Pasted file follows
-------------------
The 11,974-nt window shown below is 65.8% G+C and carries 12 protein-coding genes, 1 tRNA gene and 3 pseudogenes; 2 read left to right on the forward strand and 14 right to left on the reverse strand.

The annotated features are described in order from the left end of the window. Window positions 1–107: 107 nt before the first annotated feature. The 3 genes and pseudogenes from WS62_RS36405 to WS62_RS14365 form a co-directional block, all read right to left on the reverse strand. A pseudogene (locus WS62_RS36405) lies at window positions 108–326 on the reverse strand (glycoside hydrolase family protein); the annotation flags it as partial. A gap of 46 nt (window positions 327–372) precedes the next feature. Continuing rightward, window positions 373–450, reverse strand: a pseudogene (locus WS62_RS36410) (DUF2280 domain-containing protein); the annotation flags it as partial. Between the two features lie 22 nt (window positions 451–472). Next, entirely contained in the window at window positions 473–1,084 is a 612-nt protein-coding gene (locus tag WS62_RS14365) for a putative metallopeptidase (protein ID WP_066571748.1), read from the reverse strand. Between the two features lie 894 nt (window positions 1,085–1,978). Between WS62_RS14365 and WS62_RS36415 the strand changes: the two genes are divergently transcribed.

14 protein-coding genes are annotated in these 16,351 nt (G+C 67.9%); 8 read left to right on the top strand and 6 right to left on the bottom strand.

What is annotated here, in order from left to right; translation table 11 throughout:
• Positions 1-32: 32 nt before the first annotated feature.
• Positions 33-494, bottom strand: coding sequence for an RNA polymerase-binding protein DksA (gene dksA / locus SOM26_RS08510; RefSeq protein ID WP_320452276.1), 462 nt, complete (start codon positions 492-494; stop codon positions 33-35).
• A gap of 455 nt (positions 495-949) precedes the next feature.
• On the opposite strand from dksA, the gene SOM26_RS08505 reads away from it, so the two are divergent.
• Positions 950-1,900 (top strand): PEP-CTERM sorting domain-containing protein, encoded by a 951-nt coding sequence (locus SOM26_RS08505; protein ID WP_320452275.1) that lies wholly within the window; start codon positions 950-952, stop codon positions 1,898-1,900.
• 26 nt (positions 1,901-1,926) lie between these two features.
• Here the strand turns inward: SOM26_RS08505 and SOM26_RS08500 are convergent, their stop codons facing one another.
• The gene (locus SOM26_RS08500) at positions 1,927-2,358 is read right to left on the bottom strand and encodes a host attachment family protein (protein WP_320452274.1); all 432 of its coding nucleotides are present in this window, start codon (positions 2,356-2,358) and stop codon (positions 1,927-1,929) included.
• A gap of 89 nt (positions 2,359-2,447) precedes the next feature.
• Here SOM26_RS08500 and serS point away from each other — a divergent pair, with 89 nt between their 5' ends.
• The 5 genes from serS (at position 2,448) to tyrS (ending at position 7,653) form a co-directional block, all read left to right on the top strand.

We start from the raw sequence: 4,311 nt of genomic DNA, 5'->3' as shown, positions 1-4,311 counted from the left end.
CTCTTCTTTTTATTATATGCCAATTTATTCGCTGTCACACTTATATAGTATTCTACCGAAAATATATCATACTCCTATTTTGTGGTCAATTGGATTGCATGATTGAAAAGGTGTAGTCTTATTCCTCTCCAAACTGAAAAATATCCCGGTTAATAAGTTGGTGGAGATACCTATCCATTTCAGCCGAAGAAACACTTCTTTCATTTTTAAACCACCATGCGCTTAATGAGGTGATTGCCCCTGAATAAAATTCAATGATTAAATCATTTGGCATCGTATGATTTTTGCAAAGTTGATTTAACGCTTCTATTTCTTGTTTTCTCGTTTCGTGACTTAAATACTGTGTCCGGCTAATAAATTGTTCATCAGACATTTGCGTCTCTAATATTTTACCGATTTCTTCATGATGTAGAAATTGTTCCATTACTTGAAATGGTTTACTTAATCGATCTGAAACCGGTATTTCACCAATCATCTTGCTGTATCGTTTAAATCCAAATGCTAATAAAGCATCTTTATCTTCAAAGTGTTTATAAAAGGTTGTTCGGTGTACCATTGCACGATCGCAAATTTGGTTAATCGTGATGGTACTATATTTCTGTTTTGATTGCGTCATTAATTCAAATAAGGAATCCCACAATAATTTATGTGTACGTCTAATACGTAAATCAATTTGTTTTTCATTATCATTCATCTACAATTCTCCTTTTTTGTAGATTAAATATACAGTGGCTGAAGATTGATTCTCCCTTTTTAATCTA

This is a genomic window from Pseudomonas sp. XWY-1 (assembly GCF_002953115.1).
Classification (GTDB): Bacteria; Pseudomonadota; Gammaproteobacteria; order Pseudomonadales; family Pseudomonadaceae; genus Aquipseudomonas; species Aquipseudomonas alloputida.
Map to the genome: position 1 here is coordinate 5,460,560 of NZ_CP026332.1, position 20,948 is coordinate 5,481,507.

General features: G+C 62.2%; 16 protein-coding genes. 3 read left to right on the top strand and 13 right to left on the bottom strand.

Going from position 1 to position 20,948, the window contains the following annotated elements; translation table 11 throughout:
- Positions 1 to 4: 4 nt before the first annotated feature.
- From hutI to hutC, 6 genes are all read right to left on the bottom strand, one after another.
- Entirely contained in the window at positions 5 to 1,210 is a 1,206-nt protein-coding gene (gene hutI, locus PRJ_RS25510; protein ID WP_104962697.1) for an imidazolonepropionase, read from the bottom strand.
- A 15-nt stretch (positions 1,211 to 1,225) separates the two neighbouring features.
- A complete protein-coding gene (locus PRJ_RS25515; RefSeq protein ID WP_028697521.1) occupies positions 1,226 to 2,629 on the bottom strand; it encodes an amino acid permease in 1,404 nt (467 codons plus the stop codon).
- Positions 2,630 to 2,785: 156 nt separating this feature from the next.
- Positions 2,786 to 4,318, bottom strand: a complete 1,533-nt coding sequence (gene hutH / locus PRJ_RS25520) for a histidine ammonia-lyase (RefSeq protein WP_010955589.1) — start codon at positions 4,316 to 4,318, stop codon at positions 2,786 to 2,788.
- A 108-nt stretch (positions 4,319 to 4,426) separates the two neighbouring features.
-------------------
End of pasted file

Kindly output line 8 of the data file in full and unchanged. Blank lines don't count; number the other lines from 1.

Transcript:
• On the opposite strand from dksA, the gene SOM26_RS08505 reads away from it, so the two are divergent.